Experiment 1: Embryonic mouse stem cells (mESCs) were grown in two different conditions before cells were mixed and analyzed by 10x Genomics. Condition one (Serum/LIF) induces hypertranscription, whereas condition two (dual GSK/MEK inhibition) induces hypotranscription. Using UMI counts, absolute scaling could successfully detect higher total transcript levels in Serum/LIF grown cells that undergo hypertranscription.

Experiment 2: 10x Genomics data from mouse gonads during development (from E11.5 to P5) was analyzed. Primordial germ cells (PGCs) were previously described to undergo hypertranscription during the period of mitotic expansion around E12.5 and E14.5. Indeed, absolute scaling to UMI counts could specifically detect hypertranscription in PGC cells (but not other cell types) in the indicated time period.

Answer: Yes, biological differences in total RNA levels can be detected by absolute scaling.

 

Step 3: Absolute scaling identifies hypertranscription as a general biological process in adult Organisms

Question: Is hypertranscription restricted to certain cell types and periods during development?

Experiment 1: The Tabula Muris atlas contains scRNAseq data of 20 different mouse organs. Most organs have been analyzed by two different scRNAseq approaches, namely 10x Genomics including UMIs and SmartSeq2 including ERCC Spike ins. Using the absolute scaling approach to analyze the Tabula Muris data sets, the authors could show that

  • Low transcript levels were mainly detected in differentiated cell types.
  • High transcript levels were detected in proliferative stem and progenitor cells, in polyploid cells and in secretory cells.
  • Along differentiation trajectories, hypertranscription was progressively lost.
  • Specific hallmarks of hypertranscription (see definition in Introduction) were detected in cells with a high demand for biomass, such as stem and progenitor cells and secretory cells.

Experiment 2: Using two scRNAseq data sets that were recorded during organ regeneration after injury, the authors could show that hypertranscription plays a role in this dynamic process. In the first data set, hypertranscription was activated in satellite stem cells shortly after cardiotoxin- induced skeletal muscle damage, which play a key role in skeletal muscle regeneration. In the second data set, hypertranscription was activated in Clu+ revival stem cells after irradiation-induced damage of the intestine. Taken together, both data sets suggest that hypertranscription plays an important role during organ regeneration.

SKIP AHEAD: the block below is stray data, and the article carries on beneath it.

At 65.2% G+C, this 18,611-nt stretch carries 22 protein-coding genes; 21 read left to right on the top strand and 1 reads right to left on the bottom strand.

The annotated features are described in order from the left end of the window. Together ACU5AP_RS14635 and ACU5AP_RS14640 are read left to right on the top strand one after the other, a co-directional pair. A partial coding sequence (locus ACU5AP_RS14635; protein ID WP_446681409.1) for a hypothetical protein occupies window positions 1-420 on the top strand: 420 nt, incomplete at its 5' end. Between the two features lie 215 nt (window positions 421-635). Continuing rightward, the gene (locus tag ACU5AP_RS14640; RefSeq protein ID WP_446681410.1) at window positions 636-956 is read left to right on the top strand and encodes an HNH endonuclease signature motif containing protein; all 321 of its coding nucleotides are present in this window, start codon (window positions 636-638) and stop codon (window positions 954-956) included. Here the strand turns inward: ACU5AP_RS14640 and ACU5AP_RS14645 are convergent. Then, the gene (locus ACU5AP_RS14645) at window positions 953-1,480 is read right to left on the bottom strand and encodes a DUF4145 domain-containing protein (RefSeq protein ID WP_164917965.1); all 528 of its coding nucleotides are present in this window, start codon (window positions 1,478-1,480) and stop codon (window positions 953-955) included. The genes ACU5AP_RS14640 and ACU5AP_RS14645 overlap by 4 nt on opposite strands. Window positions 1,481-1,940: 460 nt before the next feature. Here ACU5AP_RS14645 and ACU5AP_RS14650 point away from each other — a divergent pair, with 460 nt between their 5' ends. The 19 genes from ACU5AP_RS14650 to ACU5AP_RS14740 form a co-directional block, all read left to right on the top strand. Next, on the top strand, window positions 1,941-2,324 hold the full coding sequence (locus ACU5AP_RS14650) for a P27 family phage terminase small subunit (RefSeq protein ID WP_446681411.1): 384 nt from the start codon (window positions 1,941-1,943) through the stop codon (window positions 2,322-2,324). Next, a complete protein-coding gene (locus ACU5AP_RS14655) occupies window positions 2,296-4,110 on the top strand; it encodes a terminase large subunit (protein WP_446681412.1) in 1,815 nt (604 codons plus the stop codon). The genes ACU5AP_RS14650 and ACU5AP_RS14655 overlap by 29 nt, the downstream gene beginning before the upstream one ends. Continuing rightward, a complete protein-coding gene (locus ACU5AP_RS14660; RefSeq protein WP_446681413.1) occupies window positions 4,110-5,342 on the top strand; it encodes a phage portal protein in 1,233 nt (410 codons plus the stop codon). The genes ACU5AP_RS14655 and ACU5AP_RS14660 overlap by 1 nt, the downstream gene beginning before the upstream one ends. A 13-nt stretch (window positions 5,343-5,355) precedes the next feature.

Answer: No, hypertranscription is not restricted to development. It occurs during development as well as in adult organisms as a general biological process in cells with a high demand for biomass.

 

Key learnings

Technical: Quantification of total transcript levels in single cells is possible.

Absolute scaling of scRNAseq data is possible in data sets using UMIs and/ or ERCC spike ins.

Biological: Quantification of total transcript levels in single cells is biologically relevant.

Measuring absolute transcript levels of single cells reveals an overlooked, but fundamental transcriptional program in adult organs: hypertranscription is identified in cells with a high demand for biomass, such as multipotent proliferative cells during organ maintenance and regeneration, as well as differentiated secretory cells.

 

Personal opinion – why this work is important

The study by Kim et al. provides a potential biological meaning to an overlooked, but common aspect of scRNAseq data sets: that for individual cells quite different amounts of total transcripts can be detected. For the first time, it was shown that such differences in total RNA levels are not purely technical artefacts. In my opinion, their absolute scaling approach should routinely be used for future analysis of scRNAseq data sets. Very conveniently, the existing experimental setup does not require any changes to do so and even existing data can easily be reanalyzed.